Stigma



Definition

Stigma: is a mark of disgrace that sets a person apart. When a person is labelled by their illness they are seen as part of a stereotyped group. Negative attitudes create prejudice which leads to negative actions and discrimination

Well that’s a nice description isn’t it and we hear it all the time in the epilepsy community. Seeing it written down like this sends a chill down my spine that my daughter may face this stigma for the rest of her life that she is defined by a stereotype of having Epilepsy. Seriously is that right, hell no but it happens all the time. 

We all have stories. You know the ones like the mum you meet at school who doesn’t invite your child to their house because they are scared their child might catch it (it’s okay to silently curse them under your breath when you walk past them saying your schoolyard hellos), the teacher who thinks it’s only just seizures and has no idea about the other issues that can occur because of the meds or seizure activity (watch out mumma bears claws are going to come out if you don’t get it), the odd looks or lack of help when your child has a seizure in public (they are not freaking leppers get over yourselves and either keep on walking or get help) and one of my favourites “well they look fine” (it’s invisible illness you fool). 

Stereotyping a person with Epilepsy is not possible because there are so many different seizure types and epilepsy disorders that you could have 20 people with epilepsy in a room and not one of them would have the same things going on (not to mention they are human beans and have different personalities just like everybody else).

What I want the general public to think about. 

How would you feel if someone told you that you were a liability in a school performance and as such you shouldn’t go for a major role?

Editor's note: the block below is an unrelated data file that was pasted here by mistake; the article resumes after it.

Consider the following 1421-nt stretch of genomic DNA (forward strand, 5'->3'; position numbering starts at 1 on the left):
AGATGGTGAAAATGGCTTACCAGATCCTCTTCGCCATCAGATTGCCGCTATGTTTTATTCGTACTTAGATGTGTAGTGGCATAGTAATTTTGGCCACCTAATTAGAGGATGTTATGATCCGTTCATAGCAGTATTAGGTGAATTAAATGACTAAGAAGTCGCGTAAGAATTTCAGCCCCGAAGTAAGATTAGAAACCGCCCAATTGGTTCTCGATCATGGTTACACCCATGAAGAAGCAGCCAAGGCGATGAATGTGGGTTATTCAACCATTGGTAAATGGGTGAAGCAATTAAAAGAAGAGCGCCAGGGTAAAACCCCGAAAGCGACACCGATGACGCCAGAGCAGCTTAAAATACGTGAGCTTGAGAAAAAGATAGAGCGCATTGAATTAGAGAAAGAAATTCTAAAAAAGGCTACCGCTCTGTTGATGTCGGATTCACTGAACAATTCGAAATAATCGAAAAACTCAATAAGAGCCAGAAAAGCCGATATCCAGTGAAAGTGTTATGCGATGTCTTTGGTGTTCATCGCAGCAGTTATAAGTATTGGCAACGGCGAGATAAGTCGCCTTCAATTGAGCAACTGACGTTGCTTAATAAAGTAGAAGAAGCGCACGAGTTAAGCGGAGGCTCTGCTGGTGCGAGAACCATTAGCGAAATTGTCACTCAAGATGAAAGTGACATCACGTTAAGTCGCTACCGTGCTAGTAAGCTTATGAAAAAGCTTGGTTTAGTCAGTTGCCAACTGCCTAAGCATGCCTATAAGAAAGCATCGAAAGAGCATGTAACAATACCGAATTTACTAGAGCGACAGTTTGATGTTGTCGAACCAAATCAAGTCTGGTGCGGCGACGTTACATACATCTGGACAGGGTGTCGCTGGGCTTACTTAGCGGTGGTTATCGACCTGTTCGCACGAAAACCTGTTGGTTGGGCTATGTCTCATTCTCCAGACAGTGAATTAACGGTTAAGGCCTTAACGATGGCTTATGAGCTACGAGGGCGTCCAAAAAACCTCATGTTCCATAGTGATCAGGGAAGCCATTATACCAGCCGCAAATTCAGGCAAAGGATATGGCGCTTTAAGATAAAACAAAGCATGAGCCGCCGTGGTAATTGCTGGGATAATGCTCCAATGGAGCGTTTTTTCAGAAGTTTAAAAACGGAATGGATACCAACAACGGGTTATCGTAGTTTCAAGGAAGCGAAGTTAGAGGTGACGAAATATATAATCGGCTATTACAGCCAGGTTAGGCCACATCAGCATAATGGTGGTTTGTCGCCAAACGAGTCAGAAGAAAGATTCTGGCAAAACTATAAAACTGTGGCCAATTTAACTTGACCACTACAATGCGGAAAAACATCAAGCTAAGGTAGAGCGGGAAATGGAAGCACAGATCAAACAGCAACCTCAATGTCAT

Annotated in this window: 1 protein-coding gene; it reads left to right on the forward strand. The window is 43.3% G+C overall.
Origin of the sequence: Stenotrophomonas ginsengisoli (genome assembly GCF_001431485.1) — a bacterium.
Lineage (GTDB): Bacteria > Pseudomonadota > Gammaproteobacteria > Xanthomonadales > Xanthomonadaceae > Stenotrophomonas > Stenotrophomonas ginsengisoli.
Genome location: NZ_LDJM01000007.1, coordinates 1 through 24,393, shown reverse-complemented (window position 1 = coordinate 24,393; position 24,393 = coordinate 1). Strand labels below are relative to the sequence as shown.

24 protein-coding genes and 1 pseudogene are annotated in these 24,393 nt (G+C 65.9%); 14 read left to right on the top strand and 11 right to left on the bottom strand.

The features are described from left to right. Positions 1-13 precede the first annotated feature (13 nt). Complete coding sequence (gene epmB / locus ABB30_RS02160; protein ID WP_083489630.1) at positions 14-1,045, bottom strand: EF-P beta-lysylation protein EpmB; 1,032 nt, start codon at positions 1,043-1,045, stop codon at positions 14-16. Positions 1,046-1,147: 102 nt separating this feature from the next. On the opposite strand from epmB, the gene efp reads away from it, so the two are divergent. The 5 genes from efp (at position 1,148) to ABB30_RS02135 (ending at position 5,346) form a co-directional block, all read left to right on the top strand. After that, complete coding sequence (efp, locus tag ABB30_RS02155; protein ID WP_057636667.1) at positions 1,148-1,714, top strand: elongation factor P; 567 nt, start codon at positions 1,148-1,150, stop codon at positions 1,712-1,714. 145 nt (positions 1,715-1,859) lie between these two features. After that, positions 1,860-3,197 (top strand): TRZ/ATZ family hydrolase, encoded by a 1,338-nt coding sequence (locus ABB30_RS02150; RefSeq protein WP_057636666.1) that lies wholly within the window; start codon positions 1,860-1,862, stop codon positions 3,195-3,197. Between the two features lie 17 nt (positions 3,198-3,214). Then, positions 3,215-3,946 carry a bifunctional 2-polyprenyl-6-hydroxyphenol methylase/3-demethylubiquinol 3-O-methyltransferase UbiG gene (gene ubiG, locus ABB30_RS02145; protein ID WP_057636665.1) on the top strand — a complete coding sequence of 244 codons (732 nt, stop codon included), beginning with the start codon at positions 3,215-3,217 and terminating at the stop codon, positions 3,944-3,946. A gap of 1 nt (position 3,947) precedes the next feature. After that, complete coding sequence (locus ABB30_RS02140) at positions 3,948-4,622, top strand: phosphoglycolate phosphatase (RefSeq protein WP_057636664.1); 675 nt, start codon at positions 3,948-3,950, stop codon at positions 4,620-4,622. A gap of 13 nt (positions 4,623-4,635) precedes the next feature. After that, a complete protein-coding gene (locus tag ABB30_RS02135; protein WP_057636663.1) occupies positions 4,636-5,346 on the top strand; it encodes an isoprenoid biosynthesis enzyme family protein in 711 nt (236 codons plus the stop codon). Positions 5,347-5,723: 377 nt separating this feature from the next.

How would you feel knowing that you could start a job and lose the job because of your Epilepsy?

How would you feel getting your child out of the car in a disability park and being abused for taking that spot from someone who needs it?

How would you feel being told your child doesn’t even look like they have had a seizure or are having a seizure by a nurse or paramedic? 

How would you feel if your own family members told you that you were just an over reacting parent and there is nothing wrong with your child?

All of the above happen and many many thousands more are said to a person who has epilepsy in their life. 

Here is the weird thing it’s not like we are talking about a rare condition epilepsy is one of the most common neurological conditions worldwide.

So what has happened? Well I think it’s a lot like mental health conditions both occur in the brain and what we don’t understand we are scared of.  It wasn’t that long ago that people with epilepsy were put into institutions and were not allowed to marry (yeah this discrimination runs deep). 

BOO…. Did I scare you nope well don’t be bloody scared of seizures or epilepsy it could happen to you tomorrow and then you would know what stigma means and how it can define you. Get out there and get  educated Google is an amazing tool for learning new things and a simple search like “seizure types” would go along way in learning about Epilepsy. 

This Ragdoll Mumma has quite a bit of hidden anger from stigma towards Epilepsy can you tell. xo

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